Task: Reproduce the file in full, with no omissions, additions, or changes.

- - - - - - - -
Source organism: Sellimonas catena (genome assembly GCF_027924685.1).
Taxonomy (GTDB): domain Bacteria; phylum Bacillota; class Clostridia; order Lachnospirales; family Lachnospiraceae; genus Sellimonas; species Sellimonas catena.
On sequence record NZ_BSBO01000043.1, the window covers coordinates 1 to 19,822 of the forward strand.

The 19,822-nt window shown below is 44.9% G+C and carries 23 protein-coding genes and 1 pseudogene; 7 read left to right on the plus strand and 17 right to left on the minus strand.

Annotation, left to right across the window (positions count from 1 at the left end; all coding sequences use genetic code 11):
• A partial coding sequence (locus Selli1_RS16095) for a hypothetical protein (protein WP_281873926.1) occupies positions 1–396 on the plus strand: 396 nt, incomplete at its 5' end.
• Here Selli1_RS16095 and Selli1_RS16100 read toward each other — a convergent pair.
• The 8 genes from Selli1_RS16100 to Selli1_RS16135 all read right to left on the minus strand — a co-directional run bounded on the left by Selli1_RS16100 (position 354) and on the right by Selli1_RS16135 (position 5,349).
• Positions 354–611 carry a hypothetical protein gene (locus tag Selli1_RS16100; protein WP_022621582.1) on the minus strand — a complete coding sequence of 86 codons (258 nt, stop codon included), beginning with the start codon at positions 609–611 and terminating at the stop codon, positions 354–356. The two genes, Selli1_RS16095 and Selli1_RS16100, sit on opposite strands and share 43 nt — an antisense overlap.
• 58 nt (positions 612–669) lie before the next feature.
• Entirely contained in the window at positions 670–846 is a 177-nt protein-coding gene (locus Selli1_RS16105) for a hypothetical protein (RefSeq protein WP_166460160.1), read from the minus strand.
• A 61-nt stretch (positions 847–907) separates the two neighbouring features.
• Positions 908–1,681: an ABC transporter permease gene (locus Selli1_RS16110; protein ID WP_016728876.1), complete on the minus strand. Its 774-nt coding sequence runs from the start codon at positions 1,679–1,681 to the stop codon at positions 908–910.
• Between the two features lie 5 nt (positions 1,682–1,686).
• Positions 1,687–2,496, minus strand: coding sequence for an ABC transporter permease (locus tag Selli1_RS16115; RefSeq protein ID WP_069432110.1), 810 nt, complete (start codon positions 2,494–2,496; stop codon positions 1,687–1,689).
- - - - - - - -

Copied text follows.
Source organism: Sellimonas catena (genome assembly GCF_027924685.1).
Taxonomy (GTDB): domain Bacteria; phylum Bacillota; class Clostridia; order Lachnospirales; family Lachnospiraceae; genus Sellimonas; species Sellimonas catena.
On sequence record NZ_BSBO01000043.1, the window covers coordinates 1 to 19,822 of the forward strand.

The 19,822-nt window shown below is 44.9% G+C and carries 23 protein-coding genes and 1 pseudogene; 7 read left to right on the plus strand and 17 right to left on the minus strand.

Annotation, left to right across the window (positions count from 1 at the left end; all coding sequences use genetic code 11):
• A partial coding sequence (locus Selli1_RS16095) for a hypothetical protein (protein WP_281873926.1) occupies positions 1–396 on the plus strand: 396 nt, incomplete at its 5' end.
• Here Selli1_RS16095 and Selli1_RS16100 read toward each other — a convergent pair.
• The 8 genes from Selli1_RS16100 to Selli1_RS16135 all read right to left on the minus strand — a co-directional run bounded on the left by Selli1_RS16100 (position 354) and on the right by Selli1_RS16135 (position 5,349).
• Positions 354–611 carry a hypothetical protein gene (locus tag Selli1_RS16100; protein WP_022621582.1) on the minus strand — a complete coding sequence of 86 codons (258 nt, stop codon included), beginning with the start codon at positions 609–611 and terminating at the stop codon, positions 354–356. The two genes, Selli1_RS16095 and Selli1_RS16100, sit on opposite strands and share 43 nt — an antisense overlap.
• 58 nt (positions 612–669) lie before the next feature.
• Entirely contained in the window at positions 670–846 is a 177-nt protein-coding gene (locus Selli1_RS16105) for a hypothetical protein (RefSeq protein WP_166460160.1), read from the minus strand.
• A 61-nt stretch (positions 847–907) separates the two neighbouring features.
• Positions 908–1,681: an ABC transporter permease gene (locus Selli1_RS16110; protein ID WP_016728876.1), complete on the minus strand. Its 774-nt coding sequence runs from the start codon at positions 1,679–1,681 to the stop codon at positions 908–910.
• Between the two features lie 5 nt (positions 1,682–1,686).
• Positions 1,687–2,496, minus strand: coding sequence for an ABC transporter permease (locus tag Selli1_RS16115; RefSeq protein ID WP_069432110.1), 810 nt, complete (start codon positions 2,494–2,496; stop codon positions 1,687–1,689).